At the time of the invasion, the U.S. Secretary of the Navy instructed Admiral William Deville Bundy, commander of the invasion, to “protect American and foreign” interests. These interests had everything to do with U.S. imperialism recognizing the strategic importance of controlling Haiti, as part of dominating the Caribbean region and Latin America as a whole, while preventing rival powers from gaining influence.
The years leading up to the U.S. invasion of Haiti was a time of great political instability—where there were a series of political assassinations and forced exiles resulting in six presidents holding office between 1911 and 1915. Various rebel armies carried out coups, enlisted by rival political factions. This was taking place in a situation where German imperialism—which at that time was embroiled in World War 1 against other European imperialist powers over which one would dominate the world—was gaining influence in Haiti and increasingly becoming a rival power for the U.S. in the region. The U.S. itself would enter that war two years later and emerge from it as a major imperialist power. It was in this context of violent contention among imperialists for empire that it was crucial for the U.S. to control this nearby island of Hispaniola.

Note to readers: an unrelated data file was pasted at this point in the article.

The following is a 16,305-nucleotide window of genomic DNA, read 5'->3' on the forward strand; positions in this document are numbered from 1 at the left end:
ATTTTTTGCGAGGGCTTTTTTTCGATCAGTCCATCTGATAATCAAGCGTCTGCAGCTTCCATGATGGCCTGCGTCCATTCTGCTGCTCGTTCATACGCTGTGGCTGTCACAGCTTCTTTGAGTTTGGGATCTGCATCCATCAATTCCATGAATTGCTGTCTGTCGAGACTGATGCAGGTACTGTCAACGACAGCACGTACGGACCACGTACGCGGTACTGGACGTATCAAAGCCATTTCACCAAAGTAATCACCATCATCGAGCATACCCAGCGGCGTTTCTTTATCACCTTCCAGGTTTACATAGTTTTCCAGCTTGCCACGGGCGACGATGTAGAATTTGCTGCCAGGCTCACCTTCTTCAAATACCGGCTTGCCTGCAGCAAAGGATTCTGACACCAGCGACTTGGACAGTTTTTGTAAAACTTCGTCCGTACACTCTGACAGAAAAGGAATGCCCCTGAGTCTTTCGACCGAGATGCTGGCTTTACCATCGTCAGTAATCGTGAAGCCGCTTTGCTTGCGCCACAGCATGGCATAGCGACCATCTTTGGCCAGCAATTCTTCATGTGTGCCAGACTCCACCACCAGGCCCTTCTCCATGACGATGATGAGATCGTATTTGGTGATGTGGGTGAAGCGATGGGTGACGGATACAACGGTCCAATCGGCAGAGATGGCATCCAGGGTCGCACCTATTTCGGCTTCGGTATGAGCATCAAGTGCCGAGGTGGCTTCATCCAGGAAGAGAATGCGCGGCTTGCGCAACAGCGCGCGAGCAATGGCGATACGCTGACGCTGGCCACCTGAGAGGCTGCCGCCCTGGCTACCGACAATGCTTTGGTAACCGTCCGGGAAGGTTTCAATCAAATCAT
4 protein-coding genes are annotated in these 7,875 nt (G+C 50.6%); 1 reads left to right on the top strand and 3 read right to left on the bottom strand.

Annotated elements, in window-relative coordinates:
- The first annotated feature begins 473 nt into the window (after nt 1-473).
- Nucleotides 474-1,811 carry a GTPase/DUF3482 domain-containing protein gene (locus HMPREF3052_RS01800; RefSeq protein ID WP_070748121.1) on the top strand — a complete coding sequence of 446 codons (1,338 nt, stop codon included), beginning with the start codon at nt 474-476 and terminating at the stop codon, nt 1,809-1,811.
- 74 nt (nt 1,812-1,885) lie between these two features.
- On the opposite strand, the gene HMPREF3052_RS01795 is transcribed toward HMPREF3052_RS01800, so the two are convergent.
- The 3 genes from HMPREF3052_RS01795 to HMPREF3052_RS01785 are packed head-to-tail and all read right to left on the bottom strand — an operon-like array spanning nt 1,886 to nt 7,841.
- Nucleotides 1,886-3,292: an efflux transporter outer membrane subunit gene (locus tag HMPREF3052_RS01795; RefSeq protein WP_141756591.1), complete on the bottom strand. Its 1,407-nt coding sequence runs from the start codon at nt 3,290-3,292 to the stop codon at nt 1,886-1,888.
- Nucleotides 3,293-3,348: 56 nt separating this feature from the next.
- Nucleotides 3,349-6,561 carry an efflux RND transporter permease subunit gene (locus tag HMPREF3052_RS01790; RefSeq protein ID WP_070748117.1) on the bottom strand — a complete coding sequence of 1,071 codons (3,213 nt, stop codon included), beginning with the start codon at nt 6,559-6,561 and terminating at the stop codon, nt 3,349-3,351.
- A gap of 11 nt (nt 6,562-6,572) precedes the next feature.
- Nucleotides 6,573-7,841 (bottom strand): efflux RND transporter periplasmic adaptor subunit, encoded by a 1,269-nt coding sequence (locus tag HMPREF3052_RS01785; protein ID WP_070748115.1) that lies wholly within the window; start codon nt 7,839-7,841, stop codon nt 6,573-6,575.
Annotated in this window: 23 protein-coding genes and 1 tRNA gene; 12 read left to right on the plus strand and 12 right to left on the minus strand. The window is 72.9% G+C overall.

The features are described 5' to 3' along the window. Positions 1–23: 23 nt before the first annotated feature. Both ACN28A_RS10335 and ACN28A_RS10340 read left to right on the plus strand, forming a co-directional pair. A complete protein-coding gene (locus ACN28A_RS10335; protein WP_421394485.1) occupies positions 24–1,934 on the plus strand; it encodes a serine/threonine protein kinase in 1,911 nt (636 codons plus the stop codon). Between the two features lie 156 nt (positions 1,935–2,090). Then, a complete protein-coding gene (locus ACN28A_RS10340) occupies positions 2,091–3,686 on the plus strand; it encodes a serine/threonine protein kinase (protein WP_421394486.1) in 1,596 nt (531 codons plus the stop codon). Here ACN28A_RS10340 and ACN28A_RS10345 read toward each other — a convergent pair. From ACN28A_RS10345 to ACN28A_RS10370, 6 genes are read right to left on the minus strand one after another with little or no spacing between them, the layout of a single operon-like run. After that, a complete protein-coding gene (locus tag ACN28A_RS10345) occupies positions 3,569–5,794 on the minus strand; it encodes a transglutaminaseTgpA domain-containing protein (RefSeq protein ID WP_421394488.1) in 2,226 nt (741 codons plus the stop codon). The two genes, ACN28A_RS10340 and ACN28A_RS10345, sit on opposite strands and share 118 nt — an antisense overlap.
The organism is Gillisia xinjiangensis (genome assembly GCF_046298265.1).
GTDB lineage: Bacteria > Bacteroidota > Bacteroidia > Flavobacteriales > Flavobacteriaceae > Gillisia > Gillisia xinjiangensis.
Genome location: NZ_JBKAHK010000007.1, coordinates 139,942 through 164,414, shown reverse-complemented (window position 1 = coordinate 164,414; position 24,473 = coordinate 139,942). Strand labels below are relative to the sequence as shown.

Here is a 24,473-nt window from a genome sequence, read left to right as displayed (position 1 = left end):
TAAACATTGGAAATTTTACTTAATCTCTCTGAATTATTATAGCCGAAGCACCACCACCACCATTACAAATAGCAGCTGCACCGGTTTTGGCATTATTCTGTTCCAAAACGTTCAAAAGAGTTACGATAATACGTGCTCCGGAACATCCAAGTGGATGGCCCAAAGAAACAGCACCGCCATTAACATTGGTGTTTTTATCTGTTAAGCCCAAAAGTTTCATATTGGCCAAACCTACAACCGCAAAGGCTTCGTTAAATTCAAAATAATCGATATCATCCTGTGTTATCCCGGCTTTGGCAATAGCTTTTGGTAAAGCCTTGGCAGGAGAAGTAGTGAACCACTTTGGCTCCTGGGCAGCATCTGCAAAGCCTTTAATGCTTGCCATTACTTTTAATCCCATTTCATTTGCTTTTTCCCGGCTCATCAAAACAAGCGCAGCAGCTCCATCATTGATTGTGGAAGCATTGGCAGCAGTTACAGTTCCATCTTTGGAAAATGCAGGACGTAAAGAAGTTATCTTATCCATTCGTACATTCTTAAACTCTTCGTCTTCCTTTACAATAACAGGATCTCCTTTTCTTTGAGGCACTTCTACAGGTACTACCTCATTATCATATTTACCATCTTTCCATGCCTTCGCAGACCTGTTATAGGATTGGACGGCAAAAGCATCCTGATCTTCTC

IN THEIR OWN WORDS:
The official U.S. government “Office of the Historian” website says:
As a potential naval base for the United States, Haiti’s stability concerned U.S. diplomatic and defense officials who feared Haitian instability might result in foreign rule of Haiti. In 1868, President Andrew Johnson suggested the annexation of the island of Hispaniola, consisting of Haiti and the Dominican Republic, to secure a U.S. defensive and economic stake in the West Indies.... In 1915, Haitian President Jean Vilbrun Guillaume Sam was assassinated and the situation in Haiti quickly became unstable. In response, President Wilson sent the U.S. Marines to Haiti to prevent anarchy. In actuality, the act protected U.S. assets in the area and prevented a possible German invasion.